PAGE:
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Building on learners' thinking : Post 16 Level 2 : Mathematics-specific Pedagogy


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Post 16 Level 2
Building on learners' thinking
Question 1 of 3

1. How confident are you that you can plan mathematics learning activities that enable learners to build on their existing knowledge and understanding?

a. Activity One


Activity

Imagine watching a learner doing the following tasks.

  1. Draw a poster to show everything you know about the circle.
  2. Do this calculation: 3.75 + 1.23 - 2.41 =
  3. What is the same and what is different about these charts?
    Problem 1

What might you learn about the learner’s knowledge and understanding of each topic? How could you use what you saw to help plan further activities?

Prompt 1.

You might find it helpful to do the tasks yourself as though you were a learner.

Prompt 2.

  • What will my answer tell someone about my knowledge of this topic?
  • Will my answer show whether I have understood the topic fully?

What other methods could you use to gauge how much learners already know and hence plan activities that will take their learning further?

Commentary

In order to gauge how much students have learned, it is not enough to assess their knowledge and skills at the end of the topic or course. We also need to find out what they know at the start of each topic so that we can identify more specifically the knowledge and skills they have gained during the topic or course and so that we can plan our lessons based on their prior knowledge.

There are a variety of methods which assess students’ prior knowledge and skills. Some methods are direct measures of students’ capabilities entering a course (for example, diagnostic tests). Other methods (e.g., students’ self-reports, inventories of prior courses or experiences) are indirect measures. Here are a few suggestions of ways you can gauge students’ prior knowledge:

  • Asking learners to draw a poster showing everything they already know about a topic or idea ( for example “Everything you know about circles”, or “Everything you know about straight lines”), enables them to show you what they know and any gaps can help you plan further activities to help them. If you ask appropriate encouraging questions, you will find that they know much more than you thought, at first, about the topic. They may even surprise themselves at what they know and remember. However, if you ask them to complete a test, they may underperform through anxiety as a result of failing in the past at similar tests.
  • Diagnostic tests are sometimes used to assess students’ relevant background knowledge. However, it is important not to rely solely on what is essentially a snapshot, but use them in conjunction with other forms of assessment. Such tests should not be graded. They can help you and your students gain an overview of their preparedness, identify areas of weakness, and adjust the pace of the course. The diagnostic assessment should include tasks or questions that test students’ capabilities in the knowledge and skills that they will need to succeed.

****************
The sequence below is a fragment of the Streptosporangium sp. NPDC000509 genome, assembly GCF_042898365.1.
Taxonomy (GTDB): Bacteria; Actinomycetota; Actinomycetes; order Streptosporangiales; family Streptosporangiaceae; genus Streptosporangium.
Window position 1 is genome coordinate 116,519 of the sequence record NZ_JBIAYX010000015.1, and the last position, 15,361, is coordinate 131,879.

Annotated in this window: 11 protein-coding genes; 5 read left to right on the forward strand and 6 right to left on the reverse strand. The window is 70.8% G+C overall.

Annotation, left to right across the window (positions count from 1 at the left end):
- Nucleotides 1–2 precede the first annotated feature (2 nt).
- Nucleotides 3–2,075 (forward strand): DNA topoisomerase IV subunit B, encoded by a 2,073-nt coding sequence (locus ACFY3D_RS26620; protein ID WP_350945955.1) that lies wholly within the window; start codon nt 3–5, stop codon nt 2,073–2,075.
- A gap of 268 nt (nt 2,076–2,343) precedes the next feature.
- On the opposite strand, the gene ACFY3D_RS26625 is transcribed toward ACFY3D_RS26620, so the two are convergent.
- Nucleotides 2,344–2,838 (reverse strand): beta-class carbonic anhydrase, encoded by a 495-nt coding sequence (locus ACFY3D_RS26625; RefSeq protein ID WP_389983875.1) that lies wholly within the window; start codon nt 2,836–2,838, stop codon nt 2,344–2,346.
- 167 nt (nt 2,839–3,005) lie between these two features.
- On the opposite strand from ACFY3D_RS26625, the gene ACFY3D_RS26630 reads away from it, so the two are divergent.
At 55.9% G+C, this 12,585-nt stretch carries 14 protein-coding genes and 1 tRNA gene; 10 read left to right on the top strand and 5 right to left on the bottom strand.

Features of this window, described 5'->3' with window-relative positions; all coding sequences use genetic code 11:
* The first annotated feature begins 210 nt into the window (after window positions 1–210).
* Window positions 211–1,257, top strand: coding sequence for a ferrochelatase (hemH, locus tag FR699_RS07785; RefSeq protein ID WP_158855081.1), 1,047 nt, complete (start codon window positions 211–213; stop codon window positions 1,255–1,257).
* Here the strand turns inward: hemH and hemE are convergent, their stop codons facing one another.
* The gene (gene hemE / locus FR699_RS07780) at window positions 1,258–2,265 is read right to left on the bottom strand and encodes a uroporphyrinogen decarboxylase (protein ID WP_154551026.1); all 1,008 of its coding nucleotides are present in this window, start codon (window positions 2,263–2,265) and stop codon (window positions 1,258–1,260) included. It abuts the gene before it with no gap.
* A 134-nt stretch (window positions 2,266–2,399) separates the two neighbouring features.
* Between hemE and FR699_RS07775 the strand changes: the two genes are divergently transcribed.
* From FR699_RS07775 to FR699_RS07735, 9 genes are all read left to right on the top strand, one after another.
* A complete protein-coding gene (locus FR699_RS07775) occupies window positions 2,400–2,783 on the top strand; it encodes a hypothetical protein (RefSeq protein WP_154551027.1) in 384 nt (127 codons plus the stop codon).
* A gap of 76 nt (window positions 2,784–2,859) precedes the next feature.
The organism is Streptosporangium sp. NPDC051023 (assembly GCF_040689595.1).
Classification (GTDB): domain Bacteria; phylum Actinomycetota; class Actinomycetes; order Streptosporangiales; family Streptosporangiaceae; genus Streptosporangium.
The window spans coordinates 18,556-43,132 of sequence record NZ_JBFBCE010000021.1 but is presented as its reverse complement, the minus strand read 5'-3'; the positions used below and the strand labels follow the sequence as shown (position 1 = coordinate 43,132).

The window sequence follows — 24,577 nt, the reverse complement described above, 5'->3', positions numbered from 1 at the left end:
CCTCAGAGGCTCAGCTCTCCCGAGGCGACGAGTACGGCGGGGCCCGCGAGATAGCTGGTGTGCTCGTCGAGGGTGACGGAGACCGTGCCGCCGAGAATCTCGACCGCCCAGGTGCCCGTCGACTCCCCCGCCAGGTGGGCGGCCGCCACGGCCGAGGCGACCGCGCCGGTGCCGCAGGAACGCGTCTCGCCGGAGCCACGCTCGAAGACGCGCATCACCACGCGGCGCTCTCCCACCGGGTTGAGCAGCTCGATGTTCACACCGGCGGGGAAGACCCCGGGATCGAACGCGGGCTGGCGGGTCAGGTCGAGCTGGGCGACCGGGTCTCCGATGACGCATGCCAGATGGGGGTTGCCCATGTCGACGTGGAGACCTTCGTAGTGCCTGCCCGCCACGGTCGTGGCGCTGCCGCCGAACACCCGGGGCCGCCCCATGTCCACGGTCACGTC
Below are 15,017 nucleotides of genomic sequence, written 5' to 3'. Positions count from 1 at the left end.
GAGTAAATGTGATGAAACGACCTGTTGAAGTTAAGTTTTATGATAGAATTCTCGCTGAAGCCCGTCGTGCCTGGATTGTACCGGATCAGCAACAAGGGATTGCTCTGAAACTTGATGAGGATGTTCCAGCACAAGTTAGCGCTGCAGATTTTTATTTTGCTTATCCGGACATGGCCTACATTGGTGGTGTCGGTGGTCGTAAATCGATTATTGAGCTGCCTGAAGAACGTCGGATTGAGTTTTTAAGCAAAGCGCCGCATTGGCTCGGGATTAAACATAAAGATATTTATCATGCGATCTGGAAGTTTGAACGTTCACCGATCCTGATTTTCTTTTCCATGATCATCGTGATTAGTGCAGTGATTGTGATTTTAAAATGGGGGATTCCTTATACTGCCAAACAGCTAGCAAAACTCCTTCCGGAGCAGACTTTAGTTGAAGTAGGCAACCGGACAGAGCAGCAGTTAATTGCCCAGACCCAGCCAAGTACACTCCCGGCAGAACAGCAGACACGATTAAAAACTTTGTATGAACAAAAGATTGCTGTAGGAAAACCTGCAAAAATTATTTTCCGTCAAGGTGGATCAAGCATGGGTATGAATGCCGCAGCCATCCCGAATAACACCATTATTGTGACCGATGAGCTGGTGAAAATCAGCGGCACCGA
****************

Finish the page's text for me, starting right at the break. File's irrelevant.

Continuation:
• Prior knowledge self-assessments ask students to reflect and comment on their level of knowledge and skill across a range of items. Questions can focus on knowledge, skills, or experiences. The advantage of a self-assessment is that it is relatively easy to construct and score. The potential disadvantage of this method is that students may not be able to accurately assess their abilities. An example of such a self-assessment might be:

    How familiar are you with stem and leaf diagrams?
    • I have never heard of them or I have heard of them but don’t know what they are.
    • I have some idea what they are, but don’t know when or how to use them.
    • I have a clear idea what they are, but haven’t used them.
    • I can explain what they are and what they do, and I have used them.

Teachers can use other activities to quickly gauge students’ comprehension and help them plan further sessions on a topic.

Some examples are suggested below.

These will give you immediate feedback about the entire class’s level of understanding, not individual learners.

  • Minute Paper: Ask your learners to identify the most significant things they have learned from your lesson. Give learners one to two minutes to write a response on an index card or paper. Collect their responses and look them over quickly. Their answers can help you to determine if they are successfully identifying what you view as most important.
  • Muddiest Point: This is similar to the Minute Paper but focuses on areas of confusion. Ask your learners, “What was the muddiest point in today’s lesson/your homework?” Give them one to two minutes to write and collect their responses.

These will give you feedback about individual learners:

  • Posters/Concept maps: Ask the learners to draw a poster telling you everything you know about a topic or ask them to draw a concept map. For example, you might ask them to tell you everything they know about pie charts. This is also a good homework exercise.
  • Group/pair activities: Many group activities such as Tarsia jigsaws, matching multiple representations, and always true, sometimes true, never true cards, will help you gauge the understanding and knowledge of students in a non-confrontational way. Why not ask your learners to prepare a Tarsia jigsaw or write an exam question for homework? Then the next lesson, everyone can do everyone else’s jigsaw or exam question!

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